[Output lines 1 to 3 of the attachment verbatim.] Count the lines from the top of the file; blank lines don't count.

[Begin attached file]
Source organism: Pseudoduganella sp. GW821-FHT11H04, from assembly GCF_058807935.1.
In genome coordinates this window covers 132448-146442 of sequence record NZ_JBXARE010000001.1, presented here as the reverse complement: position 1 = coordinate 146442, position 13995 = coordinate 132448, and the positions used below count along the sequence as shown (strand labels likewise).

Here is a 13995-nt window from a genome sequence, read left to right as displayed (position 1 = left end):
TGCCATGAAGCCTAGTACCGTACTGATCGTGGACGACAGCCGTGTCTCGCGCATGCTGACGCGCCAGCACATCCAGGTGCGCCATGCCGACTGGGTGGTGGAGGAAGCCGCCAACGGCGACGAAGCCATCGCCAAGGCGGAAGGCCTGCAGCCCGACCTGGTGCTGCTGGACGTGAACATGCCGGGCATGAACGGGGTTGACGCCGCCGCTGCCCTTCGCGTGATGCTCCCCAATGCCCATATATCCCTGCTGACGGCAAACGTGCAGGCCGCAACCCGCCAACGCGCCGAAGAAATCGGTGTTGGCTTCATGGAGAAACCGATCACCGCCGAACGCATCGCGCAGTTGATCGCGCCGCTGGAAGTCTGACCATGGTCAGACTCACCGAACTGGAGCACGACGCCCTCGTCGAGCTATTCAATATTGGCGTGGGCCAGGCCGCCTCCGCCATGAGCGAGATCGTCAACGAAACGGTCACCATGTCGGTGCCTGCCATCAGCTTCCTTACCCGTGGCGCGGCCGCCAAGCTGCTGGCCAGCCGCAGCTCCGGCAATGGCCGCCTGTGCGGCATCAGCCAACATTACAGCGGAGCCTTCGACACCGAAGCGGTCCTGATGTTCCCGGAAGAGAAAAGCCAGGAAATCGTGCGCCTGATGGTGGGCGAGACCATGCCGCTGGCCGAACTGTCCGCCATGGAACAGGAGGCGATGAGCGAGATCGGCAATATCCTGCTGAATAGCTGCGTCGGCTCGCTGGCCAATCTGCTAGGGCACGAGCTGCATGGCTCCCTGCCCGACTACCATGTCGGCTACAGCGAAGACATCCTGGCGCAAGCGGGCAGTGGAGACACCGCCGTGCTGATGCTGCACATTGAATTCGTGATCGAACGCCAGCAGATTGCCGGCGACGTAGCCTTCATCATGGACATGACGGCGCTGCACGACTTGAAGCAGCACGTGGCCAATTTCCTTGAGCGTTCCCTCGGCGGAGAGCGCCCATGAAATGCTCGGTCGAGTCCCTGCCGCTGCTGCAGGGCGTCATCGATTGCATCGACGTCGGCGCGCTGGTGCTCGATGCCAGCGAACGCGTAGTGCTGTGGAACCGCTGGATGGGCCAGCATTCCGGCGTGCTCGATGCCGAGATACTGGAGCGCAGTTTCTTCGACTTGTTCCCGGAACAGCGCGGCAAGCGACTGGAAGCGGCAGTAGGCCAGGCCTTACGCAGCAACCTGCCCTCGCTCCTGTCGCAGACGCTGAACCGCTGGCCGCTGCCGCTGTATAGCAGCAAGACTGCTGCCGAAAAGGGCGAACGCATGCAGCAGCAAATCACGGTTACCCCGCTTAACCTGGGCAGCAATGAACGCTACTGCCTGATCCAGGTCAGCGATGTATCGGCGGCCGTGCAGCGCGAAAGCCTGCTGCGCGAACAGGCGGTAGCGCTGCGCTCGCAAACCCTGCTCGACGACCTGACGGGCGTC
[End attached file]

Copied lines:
Source organism: Pseudoduganella sp. GW821-FHT11H04, from assembly GCF_058807935.1.
In genome coordinates this window covers 132448-146442 of sequence record NZ_JBXARE010000001.1, presented here as the reverse complement: position 1 = coordinate 146442, position 13995 = coordinate 132448, and the positions used below count along the sequence as shown (strand labels likewise).

Here is a 13995-nt window from a genome sequence, read left to right as displayed (position 1 = left end):